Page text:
Why I Support Tomorrow’s Discoveries

June 18, 2020
Topics: Donors, Pediatric Research

Chris St. Paul Blog 400 06.18.2020

I’ve always been fascinated by the history of medical research. The fact that scientists were able over the decades to make discoveries related to an understanding of such diseases as smallpox, diphtheria and childhood polio, and to then come up with treatment or prevention, put them on an almost unreal intellectual pedestal for me. 

Research as a current field came to my notice particularly as the owner of a company that provides services to adults and children with severe developmental and medical disabilities. For a time, I was integrally involved in the lives of adults with a little known chromosomal disorder known as Prader-Willi Syndrome and came to rely on the latest research to help me better understand how best to serve them on a daily basis. Now, having retired, I’m associated with a non-profit organization that provides support to families of children with life-altering medical conditions. These families live with daily challenges that most of us can only imagine.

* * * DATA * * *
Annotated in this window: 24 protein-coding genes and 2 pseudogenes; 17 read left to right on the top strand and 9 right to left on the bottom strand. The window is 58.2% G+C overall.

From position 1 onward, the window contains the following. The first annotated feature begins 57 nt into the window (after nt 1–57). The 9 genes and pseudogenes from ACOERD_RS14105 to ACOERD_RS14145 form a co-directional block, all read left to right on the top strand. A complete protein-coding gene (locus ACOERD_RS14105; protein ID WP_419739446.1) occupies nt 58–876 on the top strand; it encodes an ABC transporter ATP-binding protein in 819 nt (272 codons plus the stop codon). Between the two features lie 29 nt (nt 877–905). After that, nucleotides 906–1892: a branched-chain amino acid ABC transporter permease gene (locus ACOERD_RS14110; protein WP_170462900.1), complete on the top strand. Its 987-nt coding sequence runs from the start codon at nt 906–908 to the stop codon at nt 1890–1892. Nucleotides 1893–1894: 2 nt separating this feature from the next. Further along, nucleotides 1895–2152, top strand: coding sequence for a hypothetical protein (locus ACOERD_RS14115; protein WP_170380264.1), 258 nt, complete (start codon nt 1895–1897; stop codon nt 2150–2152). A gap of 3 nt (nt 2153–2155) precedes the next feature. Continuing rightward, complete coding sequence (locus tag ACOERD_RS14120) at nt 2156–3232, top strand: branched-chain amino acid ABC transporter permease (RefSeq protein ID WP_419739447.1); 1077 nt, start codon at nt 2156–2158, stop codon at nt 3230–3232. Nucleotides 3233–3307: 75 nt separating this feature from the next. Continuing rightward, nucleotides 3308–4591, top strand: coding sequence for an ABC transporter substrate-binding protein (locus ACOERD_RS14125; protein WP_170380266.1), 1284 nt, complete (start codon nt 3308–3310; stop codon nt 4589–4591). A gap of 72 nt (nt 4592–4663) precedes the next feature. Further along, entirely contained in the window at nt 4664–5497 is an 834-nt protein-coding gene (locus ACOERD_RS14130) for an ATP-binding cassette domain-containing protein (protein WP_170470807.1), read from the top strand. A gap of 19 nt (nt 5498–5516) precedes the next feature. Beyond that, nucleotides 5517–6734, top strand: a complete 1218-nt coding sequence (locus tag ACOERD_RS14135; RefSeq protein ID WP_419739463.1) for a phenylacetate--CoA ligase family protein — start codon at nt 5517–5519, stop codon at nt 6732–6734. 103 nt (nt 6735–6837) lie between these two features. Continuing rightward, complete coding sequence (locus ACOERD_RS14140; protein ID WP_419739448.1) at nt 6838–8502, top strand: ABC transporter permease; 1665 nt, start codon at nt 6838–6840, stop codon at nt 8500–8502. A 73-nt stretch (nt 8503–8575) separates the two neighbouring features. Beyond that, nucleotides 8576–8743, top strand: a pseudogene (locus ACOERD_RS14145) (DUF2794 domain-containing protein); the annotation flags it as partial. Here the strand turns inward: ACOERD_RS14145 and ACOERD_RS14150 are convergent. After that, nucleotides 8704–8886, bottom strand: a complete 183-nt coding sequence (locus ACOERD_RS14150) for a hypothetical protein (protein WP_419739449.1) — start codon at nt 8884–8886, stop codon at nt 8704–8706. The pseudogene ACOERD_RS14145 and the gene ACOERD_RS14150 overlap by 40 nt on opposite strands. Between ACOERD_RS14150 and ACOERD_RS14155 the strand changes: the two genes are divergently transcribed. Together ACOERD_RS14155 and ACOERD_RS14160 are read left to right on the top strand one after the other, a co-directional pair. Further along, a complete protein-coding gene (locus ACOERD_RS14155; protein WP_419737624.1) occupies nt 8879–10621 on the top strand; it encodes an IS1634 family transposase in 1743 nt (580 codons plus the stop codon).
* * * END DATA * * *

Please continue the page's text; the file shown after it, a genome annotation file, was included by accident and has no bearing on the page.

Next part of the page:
In considering how best to designate funds in my will, Riley Children’s Foundation checked all the boxes for me. Their amazing pediatric research program, that targets such significant conditions as cancer, heart defects and cystic fibrosis, may one day be the cornerstone of discoveries that help to eradicate those conditions from the face of the earth.  

It gives me comfort to think that in some small way I might be a contributor to those efforts and that something good and remarkable may come of them.

To explore making a planned gift to Riley and becoming a part of our 1924 Society, visit Rileykids.planmylegacy.org

Chris St. Paul

Chris St. Paul is a former owner of a statewide case management company that works to connect individuals with developmental disabilities to Medicaid Waiver services and supports. During that tenure, she had the opportunity to be involved in the creation of statewide policies to help benefit that population, as well as in their relocation from large-scale institutions to their own homes in the community. Chris happily spends her retirement traveling, working with several local not-for-profit agencies and making really good chicken soup for her children and grandchildren

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